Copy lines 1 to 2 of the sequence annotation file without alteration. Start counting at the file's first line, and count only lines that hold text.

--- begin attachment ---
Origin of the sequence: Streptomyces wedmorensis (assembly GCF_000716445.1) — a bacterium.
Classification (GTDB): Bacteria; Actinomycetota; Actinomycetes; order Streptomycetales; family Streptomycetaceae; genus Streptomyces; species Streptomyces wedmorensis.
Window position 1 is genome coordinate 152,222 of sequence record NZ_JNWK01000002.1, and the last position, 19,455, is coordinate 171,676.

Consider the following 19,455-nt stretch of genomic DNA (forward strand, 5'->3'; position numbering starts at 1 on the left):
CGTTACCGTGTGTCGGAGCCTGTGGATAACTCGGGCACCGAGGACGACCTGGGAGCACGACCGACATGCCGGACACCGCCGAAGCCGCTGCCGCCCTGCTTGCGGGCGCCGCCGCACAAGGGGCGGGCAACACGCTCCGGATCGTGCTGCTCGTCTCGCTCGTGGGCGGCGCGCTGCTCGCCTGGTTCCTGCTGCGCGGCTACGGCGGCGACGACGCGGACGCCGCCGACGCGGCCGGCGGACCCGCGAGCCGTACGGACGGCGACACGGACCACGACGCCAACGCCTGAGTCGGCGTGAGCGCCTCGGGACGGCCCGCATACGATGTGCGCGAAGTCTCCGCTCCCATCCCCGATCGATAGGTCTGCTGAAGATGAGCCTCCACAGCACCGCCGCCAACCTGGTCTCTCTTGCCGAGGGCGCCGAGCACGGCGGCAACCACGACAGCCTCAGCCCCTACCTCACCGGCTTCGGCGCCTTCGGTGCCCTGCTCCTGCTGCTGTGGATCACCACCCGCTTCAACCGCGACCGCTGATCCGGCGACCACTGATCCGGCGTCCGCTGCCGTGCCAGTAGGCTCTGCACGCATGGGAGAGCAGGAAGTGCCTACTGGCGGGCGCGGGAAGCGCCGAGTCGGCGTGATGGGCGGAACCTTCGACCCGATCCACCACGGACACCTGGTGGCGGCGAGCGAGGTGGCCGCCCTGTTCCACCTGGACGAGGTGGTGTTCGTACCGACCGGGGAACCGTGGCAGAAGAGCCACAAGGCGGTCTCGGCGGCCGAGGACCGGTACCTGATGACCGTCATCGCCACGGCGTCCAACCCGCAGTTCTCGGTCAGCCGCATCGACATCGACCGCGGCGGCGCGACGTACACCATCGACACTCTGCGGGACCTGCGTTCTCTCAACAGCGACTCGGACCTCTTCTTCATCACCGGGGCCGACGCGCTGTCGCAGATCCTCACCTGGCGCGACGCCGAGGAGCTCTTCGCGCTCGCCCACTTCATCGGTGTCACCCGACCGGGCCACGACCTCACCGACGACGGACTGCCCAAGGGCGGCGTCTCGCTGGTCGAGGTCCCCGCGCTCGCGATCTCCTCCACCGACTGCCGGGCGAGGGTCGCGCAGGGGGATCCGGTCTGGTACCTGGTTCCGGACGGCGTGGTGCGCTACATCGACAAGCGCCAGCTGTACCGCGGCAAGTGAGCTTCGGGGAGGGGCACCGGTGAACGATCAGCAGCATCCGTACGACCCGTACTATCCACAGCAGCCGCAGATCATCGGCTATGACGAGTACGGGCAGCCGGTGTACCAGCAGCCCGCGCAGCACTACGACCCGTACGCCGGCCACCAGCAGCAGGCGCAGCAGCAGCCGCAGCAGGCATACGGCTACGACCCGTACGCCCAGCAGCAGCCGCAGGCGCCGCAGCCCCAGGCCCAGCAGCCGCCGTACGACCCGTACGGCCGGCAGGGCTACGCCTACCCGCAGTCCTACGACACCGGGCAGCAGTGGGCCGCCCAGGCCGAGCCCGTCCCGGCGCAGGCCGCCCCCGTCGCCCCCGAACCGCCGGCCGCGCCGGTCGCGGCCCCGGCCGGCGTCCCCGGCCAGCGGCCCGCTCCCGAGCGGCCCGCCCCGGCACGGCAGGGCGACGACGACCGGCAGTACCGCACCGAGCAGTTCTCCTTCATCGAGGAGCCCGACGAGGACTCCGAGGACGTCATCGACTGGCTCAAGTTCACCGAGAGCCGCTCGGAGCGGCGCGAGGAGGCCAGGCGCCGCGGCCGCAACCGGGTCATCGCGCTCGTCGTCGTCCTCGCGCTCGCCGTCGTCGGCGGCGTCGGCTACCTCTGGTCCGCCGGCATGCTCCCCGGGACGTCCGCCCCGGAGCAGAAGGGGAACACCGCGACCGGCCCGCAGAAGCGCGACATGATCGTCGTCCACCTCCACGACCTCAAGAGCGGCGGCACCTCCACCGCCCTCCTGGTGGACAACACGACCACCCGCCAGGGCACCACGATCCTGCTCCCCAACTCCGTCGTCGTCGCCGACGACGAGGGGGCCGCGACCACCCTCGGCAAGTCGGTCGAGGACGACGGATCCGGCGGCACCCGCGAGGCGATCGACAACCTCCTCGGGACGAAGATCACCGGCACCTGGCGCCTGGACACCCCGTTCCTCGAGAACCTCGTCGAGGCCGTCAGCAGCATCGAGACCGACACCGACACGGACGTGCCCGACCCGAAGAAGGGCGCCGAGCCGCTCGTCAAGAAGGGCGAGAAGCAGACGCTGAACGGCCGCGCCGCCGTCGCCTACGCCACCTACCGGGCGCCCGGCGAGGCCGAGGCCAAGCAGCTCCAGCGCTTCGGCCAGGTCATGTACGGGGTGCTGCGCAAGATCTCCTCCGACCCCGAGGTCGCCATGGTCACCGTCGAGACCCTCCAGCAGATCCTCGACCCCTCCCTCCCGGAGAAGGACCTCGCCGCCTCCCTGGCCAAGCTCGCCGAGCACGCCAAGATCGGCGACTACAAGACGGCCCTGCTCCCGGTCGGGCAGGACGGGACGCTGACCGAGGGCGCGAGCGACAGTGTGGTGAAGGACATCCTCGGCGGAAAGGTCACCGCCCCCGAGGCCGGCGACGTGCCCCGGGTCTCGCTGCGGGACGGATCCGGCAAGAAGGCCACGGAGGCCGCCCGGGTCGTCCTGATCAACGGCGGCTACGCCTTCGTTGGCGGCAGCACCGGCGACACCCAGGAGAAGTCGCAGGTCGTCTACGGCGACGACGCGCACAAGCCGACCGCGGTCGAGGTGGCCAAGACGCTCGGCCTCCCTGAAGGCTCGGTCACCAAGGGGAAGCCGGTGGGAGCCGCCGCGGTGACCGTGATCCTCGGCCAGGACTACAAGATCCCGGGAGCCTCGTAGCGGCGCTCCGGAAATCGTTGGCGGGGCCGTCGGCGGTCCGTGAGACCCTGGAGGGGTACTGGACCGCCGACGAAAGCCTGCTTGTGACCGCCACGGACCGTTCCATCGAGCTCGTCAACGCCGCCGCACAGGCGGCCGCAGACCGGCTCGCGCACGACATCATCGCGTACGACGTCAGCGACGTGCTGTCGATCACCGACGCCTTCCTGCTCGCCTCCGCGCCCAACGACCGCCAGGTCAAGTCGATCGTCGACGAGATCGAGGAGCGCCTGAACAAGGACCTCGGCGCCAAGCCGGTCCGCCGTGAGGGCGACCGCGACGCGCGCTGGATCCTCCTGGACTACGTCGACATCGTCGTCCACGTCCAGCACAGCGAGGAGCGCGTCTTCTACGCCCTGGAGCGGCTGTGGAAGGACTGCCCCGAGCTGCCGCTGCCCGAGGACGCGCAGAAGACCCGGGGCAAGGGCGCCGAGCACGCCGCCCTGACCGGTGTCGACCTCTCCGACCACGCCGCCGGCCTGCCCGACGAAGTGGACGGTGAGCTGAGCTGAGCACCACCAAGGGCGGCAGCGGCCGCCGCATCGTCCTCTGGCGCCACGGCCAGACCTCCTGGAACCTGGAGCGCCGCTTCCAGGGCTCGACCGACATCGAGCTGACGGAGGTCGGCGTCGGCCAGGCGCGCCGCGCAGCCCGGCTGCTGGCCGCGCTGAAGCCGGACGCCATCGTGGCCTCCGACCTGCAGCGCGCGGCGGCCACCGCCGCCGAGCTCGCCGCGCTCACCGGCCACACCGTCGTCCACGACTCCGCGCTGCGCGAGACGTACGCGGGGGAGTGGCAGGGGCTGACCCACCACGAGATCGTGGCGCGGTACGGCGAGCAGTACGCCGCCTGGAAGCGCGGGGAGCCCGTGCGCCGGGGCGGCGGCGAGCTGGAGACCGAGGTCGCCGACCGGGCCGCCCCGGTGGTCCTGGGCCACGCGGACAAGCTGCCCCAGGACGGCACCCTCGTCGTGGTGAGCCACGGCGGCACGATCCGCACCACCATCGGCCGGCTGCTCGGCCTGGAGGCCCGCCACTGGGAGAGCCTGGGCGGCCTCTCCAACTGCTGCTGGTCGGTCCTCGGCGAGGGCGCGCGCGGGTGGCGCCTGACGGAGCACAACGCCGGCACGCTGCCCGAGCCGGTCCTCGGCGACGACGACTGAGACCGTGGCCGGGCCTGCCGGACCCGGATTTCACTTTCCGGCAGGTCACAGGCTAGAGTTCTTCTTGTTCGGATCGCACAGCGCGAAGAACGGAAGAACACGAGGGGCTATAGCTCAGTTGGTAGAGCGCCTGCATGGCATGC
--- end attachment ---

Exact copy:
Origin of the sequence: Streptomyces wedmorensis (assembly GCF_000716445.1) — a bacterium.
Classification (GTDB): Bacteria; Actinomycetota; Actinomycetes; order Streptomycetales; family Streptomycetaceae; genus Streptomyces; species Streptomyces wedmorensis.